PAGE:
Books of the Year

Atlantic literary editor Benjamin Schwarz picks the 25 best in a crowded field
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Audio: Benjamin Schwarz discusses his picks (4:13)

The Top Five

ABRAHAM LINCOLN: A Life
By Michael Burlingame
Johns Hopkins

Measured, psychologically astute, authoritative when it can be, Michael Burlingame’s exhaustive narrative (2,024 pages!) is unafraid of ambiguity and indeterminacy. This is the life of Lincoln for our times.

[Read Christopher Hitchens's full review from the July/August Atlantic]

THE CHILDREN’S BOOK: A Novel
By A. S. Byatt
Knopf

Byatt has wrought a richly detailed, decade-spanning, at once Olympian and pointillist masterpiece. To read this gorgeous bolt of fiction is to fully enter a world.

[Read the full review from the October Atlantic]

THE THIRD REICH TRILOGY (Concluding With The Third Reich at War)
By Richard J. Evans
Penguin

Evans’s cool, crisply argued three-volume chronicle will be for a generation the definitive general history of Nazi Germany in English.

IT’S BEGINNING TO HURT: Stories
By James Lasdun
FSG

This collection of short stories illuminates the everyday agonies of the mind, its anxieties, obsessions, doubts, and yearnings. Lasdun pins each observation to the page with grace and exactitude.

[Read the full review from the September Atlantic]

MRS. WOOLF AND THE SERVANTS: An Intimate History of Domestic Life in Bloomsbury
By Alison Light
Bloomsbury

In her elegant, sparkling book, Light marries social and literary criticism as she probes the deeply intimate, often sordid, always fraught relationship between women servants and their female employers.


The Runners Up

TOO MUCH HAPPINESS: Stories
By Alice Munro
Knopf

[Read the full review from the November Atlantic]

Dominion from Sea to Sea
Bruce Cumings
Yale

The Art Instinct
Denis Dutton
BLOOMSBURY

The Hundred Years War, vol 3
Jonathan Sumption
University of Pennsylvania

The Hindus
Wendt Doniger
Penguin Press

Empire of Liberty: A History of the Early Republic
Gordon Wood
Oxford

The New Old World
Perry Anderson
VERSO

The Thirty Years War
Peter H. Wilson
Harvard

This Time is Different: Eight Centuries of Financial Folly
Carmen M. Reinhart and Keneth Rogoff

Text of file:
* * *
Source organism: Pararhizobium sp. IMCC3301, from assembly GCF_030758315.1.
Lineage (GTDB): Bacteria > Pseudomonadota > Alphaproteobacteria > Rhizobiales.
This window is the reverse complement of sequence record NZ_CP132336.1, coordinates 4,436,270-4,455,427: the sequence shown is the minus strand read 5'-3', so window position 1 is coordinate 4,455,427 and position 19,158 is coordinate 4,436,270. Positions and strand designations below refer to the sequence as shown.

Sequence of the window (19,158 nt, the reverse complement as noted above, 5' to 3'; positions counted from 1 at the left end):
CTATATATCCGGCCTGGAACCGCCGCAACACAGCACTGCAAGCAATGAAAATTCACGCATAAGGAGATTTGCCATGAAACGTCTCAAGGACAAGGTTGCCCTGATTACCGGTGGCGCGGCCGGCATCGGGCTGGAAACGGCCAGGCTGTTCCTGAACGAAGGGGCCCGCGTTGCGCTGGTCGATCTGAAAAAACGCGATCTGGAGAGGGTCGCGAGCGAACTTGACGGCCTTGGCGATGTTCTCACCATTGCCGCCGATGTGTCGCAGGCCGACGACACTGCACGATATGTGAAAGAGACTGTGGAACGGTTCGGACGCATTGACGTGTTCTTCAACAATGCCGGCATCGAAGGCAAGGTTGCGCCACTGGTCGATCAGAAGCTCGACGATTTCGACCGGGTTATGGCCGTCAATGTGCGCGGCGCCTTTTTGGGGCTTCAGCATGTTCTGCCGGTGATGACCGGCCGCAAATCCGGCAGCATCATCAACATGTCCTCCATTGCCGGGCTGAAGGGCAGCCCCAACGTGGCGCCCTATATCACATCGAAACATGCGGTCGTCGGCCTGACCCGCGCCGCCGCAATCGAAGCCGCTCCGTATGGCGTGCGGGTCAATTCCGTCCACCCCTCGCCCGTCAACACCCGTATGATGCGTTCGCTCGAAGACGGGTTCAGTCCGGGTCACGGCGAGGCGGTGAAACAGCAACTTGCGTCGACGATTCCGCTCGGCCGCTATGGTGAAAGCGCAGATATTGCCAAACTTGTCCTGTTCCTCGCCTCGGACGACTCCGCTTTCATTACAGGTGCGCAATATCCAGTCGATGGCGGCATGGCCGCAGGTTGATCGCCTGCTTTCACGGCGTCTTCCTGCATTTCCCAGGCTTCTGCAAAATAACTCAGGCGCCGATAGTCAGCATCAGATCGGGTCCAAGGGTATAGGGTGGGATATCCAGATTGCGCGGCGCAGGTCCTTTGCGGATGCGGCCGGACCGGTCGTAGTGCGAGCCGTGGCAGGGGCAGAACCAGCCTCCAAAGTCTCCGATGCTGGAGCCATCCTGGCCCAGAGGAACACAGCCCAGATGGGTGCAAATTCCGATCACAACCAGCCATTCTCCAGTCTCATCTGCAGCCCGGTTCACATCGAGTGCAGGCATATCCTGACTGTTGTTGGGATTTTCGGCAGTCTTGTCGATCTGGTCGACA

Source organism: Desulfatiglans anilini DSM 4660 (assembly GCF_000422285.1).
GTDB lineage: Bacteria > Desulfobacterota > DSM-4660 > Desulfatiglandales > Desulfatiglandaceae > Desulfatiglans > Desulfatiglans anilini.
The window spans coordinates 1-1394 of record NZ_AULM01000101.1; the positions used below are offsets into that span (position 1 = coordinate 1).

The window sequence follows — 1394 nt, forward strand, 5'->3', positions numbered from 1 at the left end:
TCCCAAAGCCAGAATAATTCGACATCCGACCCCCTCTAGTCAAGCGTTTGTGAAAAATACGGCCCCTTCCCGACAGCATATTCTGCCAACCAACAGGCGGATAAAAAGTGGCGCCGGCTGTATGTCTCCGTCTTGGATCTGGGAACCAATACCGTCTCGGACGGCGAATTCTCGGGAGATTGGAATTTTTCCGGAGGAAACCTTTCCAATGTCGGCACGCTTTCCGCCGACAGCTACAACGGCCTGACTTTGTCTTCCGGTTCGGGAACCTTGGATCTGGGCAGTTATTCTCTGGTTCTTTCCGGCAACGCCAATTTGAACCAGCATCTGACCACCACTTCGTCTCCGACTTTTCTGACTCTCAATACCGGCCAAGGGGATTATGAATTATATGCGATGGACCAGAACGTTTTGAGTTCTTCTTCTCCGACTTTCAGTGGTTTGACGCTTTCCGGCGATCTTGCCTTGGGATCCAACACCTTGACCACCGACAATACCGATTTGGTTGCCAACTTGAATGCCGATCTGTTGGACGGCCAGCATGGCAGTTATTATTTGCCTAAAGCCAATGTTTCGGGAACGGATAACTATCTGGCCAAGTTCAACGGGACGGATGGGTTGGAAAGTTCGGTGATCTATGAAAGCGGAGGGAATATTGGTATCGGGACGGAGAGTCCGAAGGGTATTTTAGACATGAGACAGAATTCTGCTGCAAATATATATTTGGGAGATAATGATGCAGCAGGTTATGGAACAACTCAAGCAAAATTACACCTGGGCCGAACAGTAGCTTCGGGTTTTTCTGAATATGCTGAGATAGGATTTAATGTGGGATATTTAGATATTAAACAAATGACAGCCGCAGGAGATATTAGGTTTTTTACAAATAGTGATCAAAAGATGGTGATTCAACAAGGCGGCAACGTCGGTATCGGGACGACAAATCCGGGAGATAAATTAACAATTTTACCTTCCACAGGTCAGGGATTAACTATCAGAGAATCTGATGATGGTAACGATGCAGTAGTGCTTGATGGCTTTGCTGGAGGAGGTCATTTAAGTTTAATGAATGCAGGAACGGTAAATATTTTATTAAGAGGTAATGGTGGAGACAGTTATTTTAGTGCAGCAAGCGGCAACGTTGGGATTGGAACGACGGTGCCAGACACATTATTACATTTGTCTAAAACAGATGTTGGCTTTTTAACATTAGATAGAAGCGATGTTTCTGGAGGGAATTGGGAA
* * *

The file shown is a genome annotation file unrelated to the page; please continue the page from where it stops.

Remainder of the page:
Princeton

Florence Nightingale
Mark Bostidge
FSG

Flannery: A Life
Brad Gooch
Little Brown

Samuel Johnson: A Biography
Peter Martin
Harvard

In the Kitchen
Monica Ali
Scribner

Reading Dance
ed. Robert Gottlieb
Pantheon

Words in the Air: The Complete Correspondence Between Elizabeth Bishop and Robert Lowell
ed. Thomas Travisano and Saskia Hamilton
FSG

Charles Dickens
Michael Slater
Yale

Wolf Hall
Hilary Mantel
Henry Holt

The Arabs
Eugene Rogan
Basic

Northern Arts: The Breakthrough of Scandinavian Literature and Art, from Ibsen to Bergman
Arnold Weinstein
Princeton

The Ballad of Dorothy Wordsworth: A Life
Frances Wilson
Farrar, Straus and Giroux

Three Victories and a Defeat: The Rise and Fall of the First British Empire
Brendan Simms
Basic

Collected Stories
Lydia Davis
FSG

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Benjamin Schwarz is the former literary and national editor for The Atlantic. He is writing a book about Winston Churchill for Random House. More

His first piece for the magazine, "The Diversity Myth," was a cover story in 1995. Since then he's written articles and reviews on a startling array of subjects from fashion to the American South, from current fiction to the Victorian family, and from international economics to Chinese restaurants. Schwarz oversees and writes a monthly column for "Books and Critics," the magazine's cultural department, which under his editorship has expanded its coverage to include popular culture and manners and mores, as well as books and ideas. He also regularly writes the "leader" for the magazine. Before joining the Atlantic's staff, Schwarz was the executive editor of World Policy Journal, where his chief mission was to bolster the coverage of cultural issues, international economics, and military affairs. For several years he was a foreign policy analyst at the RAND Corporation, where he researched and wrote on American global strategy, counterinsurgency, counterterrorism, and military doctrine. Schwarz was also staff member of the Brookings Institution. Born in 1963, he holds a B.A. and an M.A. in history from Yale, and was a Fulbright scholar at Oxford. He has written for a variety of newspapers and magazines, including The New York Times, The Washington Post, The Los Angeles Times, Foreign Policy, The National Interest, and The Nation. He has lectured at a range of institutions, from the U.S. Air Force Special Operations School to the Center for Social Theory and Comparative History. He won the 1999 National Book Critics Circle award for excellence in book criticism.

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